Conrad died of pneumonia on 1 May 1870 at the age of 60. He is reportedly buried at St. Francis Cemetery in Dyersville, though there is no tombstone for him. Quite probably there was no money to purchase a stone. His widow, with 9 children still at home, managed to keep the farm and even pay off the mortgage. Margaretha died on 7 March 1893 at the age of 72. She is buried in the cemetery at Saints Peter and Paul.

Margaretha Wübbeke Woerdehoff


Saturday, March 30, 2019

Wolterman Genealogy - Week 12

In the first 11 weeks of this year I have written about what I know of the Wolterman and Determan families. Next I will cover Frank Conrad Wolterman’s mother and her family.

Catherine Woerdehoff, my husband’s paternal great-grandmother, was born 8 June 1862 in the area that was later to be called Petersburg, Delaware County, Iowa. She was the 9th of 10 children born to Johannes Conradus and Catharina Margaretha (Wübbeke) Determan.

The farm where the family lived was located in Bremen Township. It is always interesting to me to see the German roots of the early settlers reflected in the naming of geographic areas. In 1864, Bremen Township had 95 dwellings with a total population of nearly 550 people. The Woerdehoff land is indicated by the red outline and arrow on the map below.

Conrad Woerdehoff land 1869

As the post office was not established until 7 March 1874, Petersburg did not technically exist when Catherine was born. Saints Peter and Paul Catholic Church and school were also completed in 1874, and by 1877 there were 50 pupils and just one teacher! Prior to 1874, the settlers attended religious services at Louvain and then at Dyersville.

Catherine (also called Katie) was just 7 years old when her father died in 1870. Her family continued to live on the farm, however. The 1880 census indicates that she was still residing in Bremen Township, Delaware County. Sometime shortly after that, she left Petersburg to join one of her siblings in western Iowa. Her brother Aloysious and sister Mary both lived in Carroll County Iowa by 1880.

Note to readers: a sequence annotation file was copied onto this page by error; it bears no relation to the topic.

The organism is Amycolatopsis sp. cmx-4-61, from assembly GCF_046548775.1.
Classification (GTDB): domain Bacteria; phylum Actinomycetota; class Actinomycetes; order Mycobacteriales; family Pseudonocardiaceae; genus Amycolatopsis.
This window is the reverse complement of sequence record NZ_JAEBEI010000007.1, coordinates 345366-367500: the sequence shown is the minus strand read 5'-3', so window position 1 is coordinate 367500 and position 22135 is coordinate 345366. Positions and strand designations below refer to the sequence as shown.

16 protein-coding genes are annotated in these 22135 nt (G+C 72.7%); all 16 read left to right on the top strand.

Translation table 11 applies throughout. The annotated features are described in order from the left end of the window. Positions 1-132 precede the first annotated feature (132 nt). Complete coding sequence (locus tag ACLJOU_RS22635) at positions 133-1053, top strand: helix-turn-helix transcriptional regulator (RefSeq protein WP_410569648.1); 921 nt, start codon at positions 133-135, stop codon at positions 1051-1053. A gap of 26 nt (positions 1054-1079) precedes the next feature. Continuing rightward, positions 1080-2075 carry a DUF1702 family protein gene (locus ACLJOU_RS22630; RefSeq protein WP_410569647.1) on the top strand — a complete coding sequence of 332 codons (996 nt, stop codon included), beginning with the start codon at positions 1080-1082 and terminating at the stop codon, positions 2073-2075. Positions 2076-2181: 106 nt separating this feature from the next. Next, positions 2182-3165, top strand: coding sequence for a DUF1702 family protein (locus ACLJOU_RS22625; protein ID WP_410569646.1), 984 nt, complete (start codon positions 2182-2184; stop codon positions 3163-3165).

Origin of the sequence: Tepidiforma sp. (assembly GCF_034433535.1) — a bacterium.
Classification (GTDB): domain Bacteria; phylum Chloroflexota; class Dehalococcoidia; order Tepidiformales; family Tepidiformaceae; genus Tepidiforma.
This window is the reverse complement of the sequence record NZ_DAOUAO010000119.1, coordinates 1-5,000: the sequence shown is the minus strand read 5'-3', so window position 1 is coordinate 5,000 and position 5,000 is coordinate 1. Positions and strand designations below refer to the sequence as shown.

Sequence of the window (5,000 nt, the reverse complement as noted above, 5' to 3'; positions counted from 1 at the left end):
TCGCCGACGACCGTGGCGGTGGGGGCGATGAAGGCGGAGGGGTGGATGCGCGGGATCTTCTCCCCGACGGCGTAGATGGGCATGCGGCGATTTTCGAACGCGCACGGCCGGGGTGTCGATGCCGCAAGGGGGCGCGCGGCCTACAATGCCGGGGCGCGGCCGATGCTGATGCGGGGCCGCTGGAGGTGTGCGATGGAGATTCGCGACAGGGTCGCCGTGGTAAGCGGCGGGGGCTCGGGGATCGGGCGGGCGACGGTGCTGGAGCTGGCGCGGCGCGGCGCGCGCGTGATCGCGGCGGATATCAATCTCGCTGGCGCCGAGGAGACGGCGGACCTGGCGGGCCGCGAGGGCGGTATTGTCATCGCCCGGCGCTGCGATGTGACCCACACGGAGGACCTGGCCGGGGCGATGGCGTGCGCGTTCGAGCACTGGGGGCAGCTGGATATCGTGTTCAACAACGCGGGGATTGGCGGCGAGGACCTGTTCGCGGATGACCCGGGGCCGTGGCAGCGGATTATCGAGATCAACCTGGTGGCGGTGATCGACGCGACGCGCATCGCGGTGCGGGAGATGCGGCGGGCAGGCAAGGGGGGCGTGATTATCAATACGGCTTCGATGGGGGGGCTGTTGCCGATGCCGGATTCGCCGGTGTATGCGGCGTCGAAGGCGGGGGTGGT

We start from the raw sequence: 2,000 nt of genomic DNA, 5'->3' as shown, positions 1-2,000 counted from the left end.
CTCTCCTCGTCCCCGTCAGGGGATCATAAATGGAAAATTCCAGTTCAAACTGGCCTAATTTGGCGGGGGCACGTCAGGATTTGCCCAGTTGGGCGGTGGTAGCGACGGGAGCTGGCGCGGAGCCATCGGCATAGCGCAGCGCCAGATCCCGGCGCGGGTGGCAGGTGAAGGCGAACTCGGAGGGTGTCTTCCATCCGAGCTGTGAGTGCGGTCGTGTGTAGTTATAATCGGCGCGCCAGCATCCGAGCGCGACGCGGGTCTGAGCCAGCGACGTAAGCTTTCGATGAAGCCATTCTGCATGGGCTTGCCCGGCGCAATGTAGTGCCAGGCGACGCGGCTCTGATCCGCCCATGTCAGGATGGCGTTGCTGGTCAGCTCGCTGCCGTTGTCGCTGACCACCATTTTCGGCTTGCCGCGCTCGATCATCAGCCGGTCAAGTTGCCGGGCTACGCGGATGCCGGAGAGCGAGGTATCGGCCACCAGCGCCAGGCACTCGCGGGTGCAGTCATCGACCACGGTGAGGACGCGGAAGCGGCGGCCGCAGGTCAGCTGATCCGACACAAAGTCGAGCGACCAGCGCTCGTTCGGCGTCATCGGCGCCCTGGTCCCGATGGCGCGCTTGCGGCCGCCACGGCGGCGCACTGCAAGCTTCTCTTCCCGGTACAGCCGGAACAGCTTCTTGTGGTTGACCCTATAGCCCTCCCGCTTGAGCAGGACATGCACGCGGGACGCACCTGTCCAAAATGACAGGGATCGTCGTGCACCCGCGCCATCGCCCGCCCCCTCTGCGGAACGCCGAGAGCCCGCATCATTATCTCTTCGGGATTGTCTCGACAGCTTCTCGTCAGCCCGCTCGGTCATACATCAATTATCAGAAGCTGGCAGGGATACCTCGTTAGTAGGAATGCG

On 6 February 1883 at the age of 20 Catherine married Gerhard (George) Wolterman in Breda, Carroll County, Iowa. Together they raised 13 children on their farm. George and Catherine’s story was covered in Week 2, which can be found here.

Catherine and George Wolterman

Catherine died in Breda of cardiovascular disease on 15 August 1935. She was 73 years old, and was buried alongside George (who had died in 1921) at Saint Bernards Cemetery in Breda.

Saturday, March 23, 2019

Wolterman Genealogy - Week 11

Johann Hermann Bernard Determan, my husband’s 4th great-grandfather, was born about 1745 in Lower Saxony, Germany. I have no information regarding his parents or any siblings he might have had. On 30 April 1777, he married Anna Gertrude Knoop in Lengerich. He was 32 and since Anna was only 17 it is possible that she was not his first wife.

Their son Johann Wilhelm, who was the subject of my last post, was born 24 August 1778 in Lingen. The only other child I have a record of is Johann Gerard Jakob, who was born 25 July 1780 in Lingen.

Johann Hermann died in Lingen on 19 September 1802 at the age of 57. His wife Anna was just 52 when she died on 30 March 1812, presumably in Lingen.

This marks the end of the Determan line in terms of documentation that I have found on the family.

Saturday, March 16, 2019

Wolterman Genealogy - Week 10

In the last post I talked about Bernhard Clemens Determan. This week his father, Johann Wilhelm Determan, is the topic of discussion. Johann was born 24 August 1778 in Lingen, Germany. Lingen dates back to 975, and today has a population of about 57,000. It is the largest town in the district of Emsland in Lower Saxony.